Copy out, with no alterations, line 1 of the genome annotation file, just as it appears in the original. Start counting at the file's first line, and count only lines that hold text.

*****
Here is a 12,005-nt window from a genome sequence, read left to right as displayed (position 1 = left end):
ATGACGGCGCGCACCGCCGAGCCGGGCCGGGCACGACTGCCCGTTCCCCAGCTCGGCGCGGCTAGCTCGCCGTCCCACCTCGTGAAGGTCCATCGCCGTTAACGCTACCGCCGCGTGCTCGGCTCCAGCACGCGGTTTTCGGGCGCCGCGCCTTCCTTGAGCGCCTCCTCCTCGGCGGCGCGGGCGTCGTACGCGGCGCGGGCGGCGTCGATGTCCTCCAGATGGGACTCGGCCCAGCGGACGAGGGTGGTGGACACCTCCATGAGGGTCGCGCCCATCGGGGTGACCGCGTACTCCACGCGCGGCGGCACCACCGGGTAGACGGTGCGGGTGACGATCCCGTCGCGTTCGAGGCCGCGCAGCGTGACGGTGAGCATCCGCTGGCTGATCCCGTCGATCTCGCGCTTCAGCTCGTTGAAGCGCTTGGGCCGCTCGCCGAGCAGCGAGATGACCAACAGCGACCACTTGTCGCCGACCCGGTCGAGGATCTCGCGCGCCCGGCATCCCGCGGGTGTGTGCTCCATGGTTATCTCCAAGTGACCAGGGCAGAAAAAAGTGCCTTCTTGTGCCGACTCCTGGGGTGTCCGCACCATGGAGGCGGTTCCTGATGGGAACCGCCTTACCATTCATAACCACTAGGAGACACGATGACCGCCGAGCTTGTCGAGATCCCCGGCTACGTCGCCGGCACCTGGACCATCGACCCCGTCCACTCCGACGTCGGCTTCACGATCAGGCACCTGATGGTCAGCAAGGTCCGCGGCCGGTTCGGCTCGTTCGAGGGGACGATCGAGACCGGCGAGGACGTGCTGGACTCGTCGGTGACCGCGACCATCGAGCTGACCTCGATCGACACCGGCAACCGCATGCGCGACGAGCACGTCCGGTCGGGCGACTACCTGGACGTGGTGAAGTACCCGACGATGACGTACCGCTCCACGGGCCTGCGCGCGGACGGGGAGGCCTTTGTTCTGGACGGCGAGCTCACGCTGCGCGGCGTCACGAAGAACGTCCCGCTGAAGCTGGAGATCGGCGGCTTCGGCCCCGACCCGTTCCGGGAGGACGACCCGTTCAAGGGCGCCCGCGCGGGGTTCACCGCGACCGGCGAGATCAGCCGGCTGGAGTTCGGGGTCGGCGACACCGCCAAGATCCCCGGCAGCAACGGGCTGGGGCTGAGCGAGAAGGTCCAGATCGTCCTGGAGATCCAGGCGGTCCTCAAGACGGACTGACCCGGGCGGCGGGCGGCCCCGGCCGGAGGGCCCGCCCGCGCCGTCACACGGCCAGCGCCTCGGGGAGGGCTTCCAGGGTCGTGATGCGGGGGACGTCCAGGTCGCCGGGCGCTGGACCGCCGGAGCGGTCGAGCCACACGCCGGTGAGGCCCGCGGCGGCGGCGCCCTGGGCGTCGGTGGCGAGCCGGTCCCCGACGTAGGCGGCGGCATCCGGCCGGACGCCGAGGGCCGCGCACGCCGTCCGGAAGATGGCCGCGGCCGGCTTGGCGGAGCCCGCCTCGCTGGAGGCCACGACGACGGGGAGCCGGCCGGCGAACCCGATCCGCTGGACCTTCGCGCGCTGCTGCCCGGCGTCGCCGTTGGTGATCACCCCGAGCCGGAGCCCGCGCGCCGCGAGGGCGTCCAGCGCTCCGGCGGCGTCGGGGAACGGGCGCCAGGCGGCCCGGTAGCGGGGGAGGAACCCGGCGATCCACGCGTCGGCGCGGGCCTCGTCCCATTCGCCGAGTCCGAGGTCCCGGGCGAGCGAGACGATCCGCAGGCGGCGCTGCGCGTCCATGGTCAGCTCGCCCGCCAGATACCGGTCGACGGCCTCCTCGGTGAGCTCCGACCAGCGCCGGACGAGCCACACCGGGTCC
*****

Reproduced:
Here is a 12,005-nt window from a genome sequence, read left to right as displayed (position 1 = left end):